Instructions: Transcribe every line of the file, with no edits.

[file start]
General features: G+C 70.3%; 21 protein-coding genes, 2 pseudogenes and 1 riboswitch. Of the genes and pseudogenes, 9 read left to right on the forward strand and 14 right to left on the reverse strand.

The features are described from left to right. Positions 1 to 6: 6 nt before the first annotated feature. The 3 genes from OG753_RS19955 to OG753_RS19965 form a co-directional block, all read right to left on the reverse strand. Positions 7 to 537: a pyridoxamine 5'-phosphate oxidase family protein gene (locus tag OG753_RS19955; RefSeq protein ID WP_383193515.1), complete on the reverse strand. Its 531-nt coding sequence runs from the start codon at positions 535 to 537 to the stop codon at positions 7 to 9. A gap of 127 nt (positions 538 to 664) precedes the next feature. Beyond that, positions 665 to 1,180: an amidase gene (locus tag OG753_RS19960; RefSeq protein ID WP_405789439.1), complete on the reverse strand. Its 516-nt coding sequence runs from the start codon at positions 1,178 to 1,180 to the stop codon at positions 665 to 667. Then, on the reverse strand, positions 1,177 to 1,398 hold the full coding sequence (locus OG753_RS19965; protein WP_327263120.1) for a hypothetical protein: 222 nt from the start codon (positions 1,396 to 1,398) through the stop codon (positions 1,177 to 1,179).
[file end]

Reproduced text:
General features: G+C 70.3%; 21 protein-coding genes, 2 pseudogenes and 1 riboswitch. Of the genes and pseudogenes, 9 read left to right on the forward strand and 14 right to left on the reverse strand.

The features are described from left to right. Positions 1 to 6: 6 nt before the first annotated feature. The 3 genes from OG753_RS19955 to OG753_RS19965 form a co-directional block, all read right to left on the reverse strand. Positions 7 to 537: a pyridoxamine 5'-phosphate oxidase family protein gene (locus tag OG753_RS19955; RefSeq protein ID WP_383193515.1), complete on the reverse strand. Its 531-nt coding sequence runs from the start codon at positions 535 to 537 to the stop codon at positions 7 to 9. A gap of 127 nt (positions 538 to 664) precedes the next feature. Beyond that, positions 665 to 1,180: an amidase gene (locus tag OG753_RS19960; RefSeq protein ID WP_405789439.1), complete on the reverse strand. Its 516-nt coding sequence runs from the start codon at positions 1,178 to 1,180 to the stop codon at positions 665 to 667. Then, on the reverse strand, positions 1,177 to 1,398 hold the full coding sequence (locus OG753_RS19965; protein WP_327263120.1) for a hypothetical protein: 222 nt from the start codon (positions 1,396 to 1,398) through the stop codon (positions 1,177 to 1,179).